Hazing. Vandalism. Bad marks and raucous protest. This was the campus misconduct of a Toronto student leader who put Quebec tuition protesters to shame. He might have wound up in the penitentiary, but instead became prime minister.
Professor Martin Friedland reveals this wonderful hidden anecdote of Canadian politics, a profile of Billy King, class of 1895. All his classmates called him Billy. Only years afterward did he transform himself into a national leader with four names, William Lyon Mackenzie King.
He was the kind of scholar who double-spaced his thesis so he could pad it out to 45 pages, without bothering to footnote his sources. He was the type of Kappa Alpha frat boy who’d dream up Halloween pranks.
“Who in the hell would have thought that Billy King would have done what he has done,” a classmate wrote in 1925. “It really makes a man doubt a lot of things.”
Friedland’s University of Toronto: A History is an encyclopedic work of interest mainly to alumni, but in chronicling King’s hijinks he uncovers a gem. Of all the exhaustive works ever published on King and his era, none spent any serious time profiling Billy on campus.
He was trouble. At 18 King landed at the U of T and started off on the wrong foot. He was caught vandalizing college property and fined $15: “He at first refused to pay, but did so when told he would be unable to write his final exams until the fine was paid.”
King was also involved in a wicked hazing incident – details are sadly lost to history – that resulted in the university president turning the hoses on sophomores. In Animal House fashion, a vendetta was born. “One student recalled there was now a feud between the class and the administration, ‘and in the final year came the blow-off,’” writes Prof. Friedland.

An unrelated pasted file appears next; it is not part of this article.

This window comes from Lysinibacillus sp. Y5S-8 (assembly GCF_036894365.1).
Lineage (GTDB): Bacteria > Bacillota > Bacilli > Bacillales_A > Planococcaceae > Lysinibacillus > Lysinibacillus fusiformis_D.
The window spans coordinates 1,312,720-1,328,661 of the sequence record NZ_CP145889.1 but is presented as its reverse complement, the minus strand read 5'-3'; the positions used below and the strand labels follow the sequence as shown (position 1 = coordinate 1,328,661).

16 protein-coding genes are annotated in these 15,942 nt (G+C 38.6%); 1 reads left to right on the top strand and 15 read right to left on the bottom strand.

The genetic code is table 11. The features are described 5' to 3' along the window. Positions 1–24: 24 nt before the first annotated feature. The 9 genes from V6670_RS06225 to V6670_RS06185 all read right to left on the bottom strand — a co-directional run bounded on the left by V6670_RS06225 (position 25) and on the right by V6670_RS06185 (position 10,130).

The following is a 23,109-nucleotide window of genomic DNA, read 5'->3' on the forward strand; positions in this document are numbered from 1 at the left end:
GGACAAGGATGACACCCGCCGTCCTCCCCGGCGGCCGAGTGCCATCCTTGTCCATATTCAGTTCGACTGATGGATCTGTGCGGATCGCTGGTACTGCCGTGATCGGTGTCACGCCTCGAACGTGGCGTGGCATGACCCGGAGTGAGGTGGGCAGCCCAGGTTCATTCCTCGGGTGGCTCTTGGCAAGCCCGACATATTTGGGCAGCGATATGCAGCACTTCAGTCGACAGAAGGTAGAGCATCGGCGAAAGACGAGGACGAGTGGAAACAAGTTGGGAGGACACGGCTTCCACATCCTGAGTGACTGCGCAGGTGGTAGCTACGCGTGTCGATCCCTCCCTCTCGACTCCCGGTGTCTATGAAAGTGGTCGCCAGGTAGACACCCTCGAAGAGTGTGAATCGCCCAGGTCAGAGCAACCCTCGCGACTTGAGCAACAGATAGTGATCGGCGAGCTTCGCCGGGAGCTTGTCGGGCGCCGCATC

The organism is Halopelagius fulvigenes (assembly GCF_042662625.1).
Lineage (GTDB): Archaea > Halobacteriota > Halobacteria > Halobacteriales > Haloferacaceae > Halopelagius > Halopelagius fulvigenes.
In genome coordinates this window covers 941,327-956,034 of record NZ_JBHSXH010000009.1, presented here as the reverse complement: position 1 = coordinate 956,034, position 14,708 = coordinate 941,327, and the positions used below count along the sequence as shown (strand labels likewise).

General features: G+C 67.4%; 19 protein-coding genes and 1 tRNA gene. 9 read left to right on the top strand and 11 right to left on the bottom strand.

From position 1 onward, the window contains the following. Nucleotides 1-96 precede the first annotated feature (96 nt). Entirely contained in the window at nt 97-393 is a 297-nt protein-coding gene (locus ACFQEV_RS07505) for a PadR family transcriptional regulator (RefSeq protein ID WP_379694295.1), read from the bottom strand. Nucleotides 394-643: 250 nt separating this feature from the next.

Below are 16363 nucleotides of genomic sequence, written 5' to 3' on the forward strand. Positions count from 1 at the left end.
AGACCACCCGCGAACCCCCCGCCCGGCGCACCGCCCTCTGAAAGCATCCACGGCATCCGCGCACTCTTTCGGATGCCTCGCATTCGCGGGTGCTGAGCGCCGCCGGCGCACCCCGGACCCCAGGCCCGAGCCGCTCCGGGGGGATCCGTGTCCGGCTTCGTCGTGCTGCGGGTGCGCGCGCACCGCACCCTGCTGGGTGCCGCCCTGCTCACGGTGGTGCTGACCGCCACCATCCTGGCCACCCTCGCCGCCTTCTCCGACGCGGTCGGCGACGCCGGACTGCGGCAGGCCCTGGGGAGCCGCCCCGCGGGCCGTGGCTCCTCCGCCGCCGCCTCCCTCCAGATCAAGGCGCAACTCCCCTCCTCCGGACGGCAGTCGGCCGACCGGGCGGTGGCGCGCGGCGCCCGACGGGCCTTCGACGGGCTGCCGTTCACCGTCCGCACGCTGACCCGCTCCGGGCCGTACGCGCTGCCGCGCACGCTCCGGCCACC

The blow-off followed the hiring of the chancellor’s son-in-law as lecturer at almost double the pay of others. “Nepotism,” charged the student paper The Varsity: “If the university is intended as a Home for the Helpless, let the fact be known.”
King personally disliked the man; he’d given Billy a 65 on a history paper, killing his chance of a renewed scholarship. In 1895, King led the class in a walkout. It was an extraordinary protest at a university so buttoned down they didn’t permit dancing on campus till 1896.
King led “the largest mass meeting in the history of the University,” recounts Friedland; 700 packed a hall to hear King flay the administration. A newspaperman recalled that King “electrified his hearers by his denunciation of the age-old cult of tyranny.”
The students refused to attend classes, and denounced the U of T administration with the fervor that only students can muster. “My blood fairly boiled,” King wrote in his diary. The result? The university created a students’ council in 1900, and King discovered he had a knack for leadership.
“My ambition may carry me into political life,” he confided. He would serve twelve terms in Parliament, and never again spoke of his years as the hell-raiser on campus.
By Holly Doan
The University of Toronto: A History, by Martin Friedland; U of T Press; 778 pages; ISBN 9781-4426-15366, $39.95